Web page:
I can recall two times so far in my young life when I felt an internal shift inside. Some would say I was at a crossroads. I was – and I knew either path would alter my life forever.
My name is Lauren. I’m 16 years old. And this is my story of how I came to that crossroads, and which path I bravely chose to go down. One path was anorexia – continuing to restrict my food intake as a way of coping with my emotions. The other path, the one I am currently on, is recovery.
The quote, “The light in me recognizes the light in you,” is associated with the word, Namaste. The idea of having others recognize the light inside yourself that you may not see is necessary was essential for me in recovery. I was fortunate enough to receive a lifesaving grant from Project HEAL to attend the University of California at San Diego Intensive Family Treatment (UCSD IFT) program last July.
This program gave me the opportunity to connect and relate with four other girls who were walking the same empowering path of recovery, alongside their families.
This was vital and crucial in my recovery. It gave me a sense of relief that I was not alone in my struggles. It also helped educate my family about eating disorders, and how to best support me on this path to recovery. The parents in the group developed a support team which, in turn, aided my recovery tremendously.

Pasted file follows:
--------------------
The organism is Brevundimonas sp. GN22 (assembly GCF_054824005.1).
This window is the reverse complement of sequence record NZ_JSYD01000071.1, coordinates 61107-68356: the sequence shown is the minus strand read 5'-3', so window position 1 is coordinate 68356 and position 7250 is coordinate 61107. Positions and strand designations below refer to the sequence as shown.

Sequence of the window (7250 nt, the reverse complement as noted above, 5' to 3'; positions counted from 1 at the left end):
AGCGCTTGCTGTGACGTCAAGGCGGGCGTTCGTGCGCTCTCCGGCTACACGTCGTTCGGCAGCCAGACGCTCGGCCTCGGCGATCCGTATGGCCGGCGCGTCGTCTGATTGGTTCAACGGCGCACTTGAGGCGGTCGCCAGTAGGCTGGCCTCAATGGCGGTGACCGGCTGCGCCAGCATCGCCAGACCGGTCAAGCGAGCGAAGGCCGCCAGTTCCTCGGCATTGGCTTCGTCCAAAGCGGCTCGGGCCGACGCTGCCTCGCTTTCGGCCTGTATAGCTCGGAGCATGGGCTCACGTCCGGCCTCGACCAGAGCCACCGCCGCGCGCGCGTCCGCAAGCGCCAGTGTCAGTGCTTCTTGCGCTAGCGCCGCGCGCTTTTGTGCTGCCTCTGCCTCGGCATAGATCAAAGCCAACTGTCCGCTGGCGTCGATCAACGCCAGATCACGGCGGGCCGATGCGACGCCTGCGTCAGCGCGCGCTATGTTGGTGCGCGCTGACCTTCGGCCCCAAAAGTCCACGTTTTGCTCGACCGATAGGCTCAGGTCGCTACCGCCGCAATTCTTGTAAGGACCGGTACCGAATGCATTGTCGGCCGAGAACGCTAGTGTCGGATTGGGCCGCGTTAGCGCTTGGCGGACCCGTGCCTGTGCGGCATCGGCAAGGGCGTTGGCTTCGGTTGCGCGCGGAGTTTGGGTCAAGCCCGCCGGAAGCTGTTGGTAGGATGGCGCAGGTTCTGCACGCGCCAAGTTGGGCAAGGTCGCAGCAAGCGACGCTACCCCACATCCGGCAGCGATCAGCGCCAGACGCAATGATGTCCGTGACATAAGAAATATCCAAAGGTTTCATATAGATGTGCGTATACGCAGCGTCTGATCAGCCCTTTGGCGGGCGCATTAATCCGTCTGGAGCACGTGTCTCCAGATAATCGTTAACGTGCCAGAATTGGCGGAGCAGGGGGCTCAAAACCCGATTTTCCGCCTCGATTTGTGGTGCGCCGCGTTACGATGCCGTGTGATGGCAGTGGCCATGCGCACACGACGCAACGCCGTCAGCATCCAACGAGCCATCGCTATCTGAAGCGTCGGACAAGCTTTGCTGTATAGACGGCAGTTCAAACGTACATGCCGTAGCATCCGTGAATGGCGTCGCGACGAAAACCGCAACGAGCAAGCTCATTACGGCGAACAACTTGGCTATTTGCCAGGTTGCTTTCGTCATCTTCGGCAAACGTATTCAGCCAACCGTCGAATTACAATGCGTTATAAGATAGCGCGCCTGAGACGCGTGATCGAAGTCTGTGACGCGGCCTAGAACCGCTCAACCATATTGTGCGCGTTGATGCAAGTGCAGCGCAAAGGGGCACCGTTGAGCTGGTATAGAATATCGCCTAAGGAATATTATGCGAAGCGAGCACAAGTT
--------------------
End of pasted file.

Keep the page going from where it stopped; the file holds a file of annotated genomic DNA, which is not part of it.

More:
The turning point in my recovery was being educated on the biological aspect of my disease. Up until that point, I blamed the disorder on myself and that I had made a conscious decision to restrict. During one of our group sessions in treatment, Walter Kaye, neurobiologist and UCSD IFT program director, explained that anorexia is a brain disorder.
That new outlook showed me that I couldn’t just one day quit restricting; it was out of my control. As scary as that fact may seem, it was comforting to me. It made me believe that “my way” of fixing this wasn’t going to work, and that I must rely on tools learned in the IFT to reprogram my brain to have a positive response to food. Rather than associating food with anxiety and risk, knowing the biological aspect of this disease assured me that recovery is possible if I trusted in the program.
It didn’t take long in the program before I craved the freedom from the eating disorder that I so desperately needed. I have only been out of IFT for 3 months, and have already achieved that freedom I hadn’t even known I yearned for.
It brings me back to that same quote again that “The light in me recognizes the light in you.” Because alone, our light can sometimes be very dim. Together, our light can shine like the sun.
My hope is that we may all bask in this light that replenishes our spirits and hope for a brighter tomorrow. Project HEAL helped light a torch in me to choose that path of recovery, and surrounded me with an indestructible support system,. All which happen to be undoubtedly stronger than my disease.
Recovery is possible. There is a solution. I hope you will walk with me on this journey.
Join Lauren on her journey to recovery by following #LaurensRoadToRecovery on all of our social platforms. Each week our blog will feature a personal, intimate look into Lauren’s recovery journey from different points of view – her family, Lauren, and others.
Project HEAL is on this journey with Lauren and her family, will you join us?